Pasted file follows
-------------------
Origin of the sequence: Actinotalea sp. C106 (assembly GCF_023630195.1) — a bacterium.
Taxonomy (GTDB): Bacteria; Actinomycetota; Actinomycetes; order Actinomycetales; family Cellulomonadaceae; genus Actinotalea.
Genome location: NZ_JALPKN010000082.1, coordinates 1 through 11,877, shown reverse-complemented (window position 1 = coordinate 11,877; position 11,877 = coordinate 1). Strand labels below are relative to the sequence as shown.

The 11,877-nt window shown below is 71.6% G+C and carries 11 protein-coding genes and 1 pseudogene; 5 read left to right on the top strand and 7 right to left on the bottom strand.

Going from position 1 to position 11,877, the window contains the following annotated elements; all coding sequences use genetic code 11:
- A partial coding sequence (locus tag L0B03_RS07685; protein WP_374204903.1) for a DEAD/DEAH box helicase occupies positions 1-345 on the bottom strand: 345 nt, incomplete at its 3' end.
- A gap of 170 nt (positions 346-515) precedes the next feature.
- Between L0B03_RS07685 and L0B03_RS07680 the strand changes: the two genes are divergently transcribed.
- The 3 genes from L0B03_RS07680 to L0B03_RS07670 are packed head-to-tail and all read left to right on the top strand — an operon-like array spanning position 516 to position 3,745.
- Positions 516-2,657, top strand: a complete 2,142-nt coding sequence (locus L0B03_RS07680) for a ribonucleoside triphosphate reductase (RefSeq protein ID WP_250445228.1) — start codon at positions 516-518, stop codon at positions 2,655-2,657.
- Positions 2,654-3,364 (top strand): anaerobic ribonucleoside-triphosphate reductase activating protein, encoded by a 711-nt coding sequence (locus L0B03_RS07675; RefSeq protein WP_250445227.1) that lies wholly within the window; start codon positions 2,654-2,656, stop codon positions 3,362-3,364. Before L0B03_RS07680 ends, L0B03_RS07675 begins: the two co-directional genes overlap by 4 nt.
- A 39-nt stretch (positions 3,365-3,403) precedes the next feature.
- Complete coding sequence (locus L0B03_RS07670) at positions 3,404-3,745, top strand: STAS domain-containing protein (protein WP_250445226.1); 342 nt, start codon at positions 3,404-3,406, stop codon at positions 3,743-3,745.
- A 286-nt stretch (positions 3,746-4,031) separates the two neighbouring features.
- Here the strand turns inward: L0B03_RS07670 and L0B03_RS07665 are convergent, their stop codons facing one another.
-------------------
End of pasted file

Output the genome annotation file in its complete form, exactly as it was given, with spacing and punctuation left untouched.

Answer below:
Origin of the sequence: Actinotalea sp. C106 (assembly GCF_023630195.1) — a bacterium.
Taxonomy (GTDB): Bacteria; Actinomycetota; Actinomycetes; order Actinomycetales; family Cellulomonadaceae; genus Actinotalea.
Genome location: NZ_JALPKN010000082.1, coordinates 1 through 11,877, shown reverse-complemented (window position 1 = coordinate 11,877; position 11,877 = coordinate 1). Strand labels below are relative to the sequence as shown.

The 11,877-nt window shown below is 71.6% G+C and carries 11 protein-coding genes and 1 pseudogene; 5 read left to right on the top strand and 7 right to left on the bottom strand.

Going from position 1 to position 11,877, the window contains the following annotated elements; all coding sequences use genetic code 11:
- A partial coding sequence (locus tag L0B03_RS07685; protein WP_374204903.1) for a DEAD/DEAH box helicase occupies positions 1-345 on the bottom strand: 345 nt, incomplete at its 3' end.
- A gap of 170 nt (positions 346-515) precedes the next feature.
- Between L0B03_RS07685 and L0B03_RS07680 the strand changes: the two genes are divergently transcribed.
- The 3 genes from L0B03_RS07680 to L0B03_RS07670 are packed head-to-tail and all read left to right on the top strand — an operon-like array spanning position 516 to position 3,745.
- Positions 516-2,657, top strand: a complete 2,142-nt coding sequence (locus L0B03_RS07680) for a ribonucleoside triphosphate reductase (RefSeq protein ID WP_250445228.1) — start codon at positions 516-518, stop codon at positions 2,655-2,657.
- Positions 2,654-3,364 (top strand): anaerobic ribonucleoside-triphosphate reductase activating protein, encoded by a 711-nt coding sequence (locus L0B03_RS07675; RefSeq protein WP_250445227.1) that lies wholly within the window; start codon positions 2,654-2,656, stop codon positions 3,362-3,364. Before L0B03_RS07680 ends, L0B03_RS07675 begins: the two co-directional genes overlap by 4 nt.
- A 39-nt stretch (positions 3,365-3,403) precedes the next feature.
- Complete coding sequence (locus L0B03_RS07670) at positions 3,404-3,745, top strand: STAS domain-containing protein (protein WP_250445226.1); 342 nt, start codon at positions 3,404-3,406, stop codon at positions 3,743-3,745.
- A 286-nt stretch (positions 3,746-4,031) separates the two neighbouring features.
- Here the strand turns inward: L0B03_RS07670 and L0B03_RS07665 are convergent, their stop codons facing one another.